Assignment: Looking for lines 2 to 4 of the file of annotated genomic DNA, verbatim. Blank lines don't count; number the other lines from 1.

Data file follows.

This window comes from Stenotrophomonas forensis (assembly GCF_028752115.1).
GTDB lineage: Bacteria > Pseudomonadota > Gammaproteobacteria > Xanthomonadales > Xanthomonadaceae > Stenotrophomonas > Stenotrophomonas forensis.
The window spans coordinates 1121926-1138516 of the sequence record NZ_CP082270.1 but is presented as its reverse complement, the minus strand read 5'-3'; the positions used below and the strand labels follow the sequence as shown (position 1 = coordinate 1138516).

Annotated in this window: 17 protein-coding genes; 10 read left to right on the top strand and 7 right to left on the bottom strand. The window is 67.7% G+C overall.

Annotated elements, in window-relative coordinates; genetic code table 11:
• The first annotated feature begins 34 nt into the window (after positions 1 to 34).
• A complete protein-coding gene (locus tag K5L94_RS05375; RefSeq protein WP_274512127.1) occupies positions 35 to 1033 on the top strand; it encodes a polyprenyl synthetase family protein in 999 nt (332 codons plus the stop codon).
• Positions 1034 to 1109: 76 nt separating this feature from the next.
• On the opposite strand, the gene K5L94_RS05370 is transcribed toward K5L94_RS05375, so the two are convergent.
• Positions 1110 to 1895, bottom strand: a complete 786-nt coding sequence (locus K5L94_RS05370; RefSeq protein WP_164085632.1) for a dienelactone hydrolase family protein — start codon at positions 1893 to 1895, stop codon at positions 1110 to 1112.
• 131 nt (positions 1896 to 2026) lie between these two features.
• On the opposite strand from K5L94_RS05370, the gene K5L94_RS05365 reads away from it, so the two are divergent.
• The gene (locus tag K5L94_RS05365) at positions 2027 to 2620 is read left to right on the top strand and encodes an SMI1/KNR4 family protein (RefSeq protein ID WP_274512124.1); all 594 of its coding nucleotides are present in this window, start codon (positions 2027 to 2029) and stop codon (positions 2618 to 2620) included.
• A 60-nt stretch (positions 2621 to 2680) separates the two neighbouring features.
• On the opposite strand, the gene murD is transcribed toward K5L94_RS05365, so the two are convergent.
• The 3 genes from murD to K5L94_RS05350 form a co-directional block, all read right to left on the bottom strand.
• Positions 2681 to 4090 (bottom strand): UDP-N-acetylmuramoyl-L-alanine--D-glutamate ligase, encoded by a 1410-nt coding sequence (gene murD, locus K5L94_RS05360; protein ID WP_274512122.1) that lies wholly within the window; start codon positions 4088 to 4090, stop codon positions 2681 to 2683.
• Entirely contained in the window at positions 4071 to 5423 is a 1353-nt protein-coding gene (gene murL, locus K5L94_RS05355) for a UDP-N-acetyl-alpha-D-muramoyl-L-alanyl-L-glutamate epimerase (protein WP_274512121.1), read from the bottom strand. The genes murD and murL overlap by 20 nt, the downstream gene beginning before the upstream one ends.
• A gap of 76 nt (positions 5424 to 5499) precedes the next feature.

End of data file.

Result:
GTDB lineage: Bacteria > Pseudomonadota > Gammaproteobacteria > Xanthomonadales > Xanthomonadaceae > Stenotrophomonas > Stenotrophomonas forensis.
The window spans coordinates 1121926-1138516 of the sequence record NZ_CP082270.1 but is presented as its reverse complement, the minus strand read 5'-3'; the positions used below and the strand labels follow the sequence as shown (position 1 = coordinate 1138516).

Annotated in this window: 17 protein-coding genes; 10 read left to right on the top strand and 7 right to left on the bottom strand. The window is 67.7% G+C overall.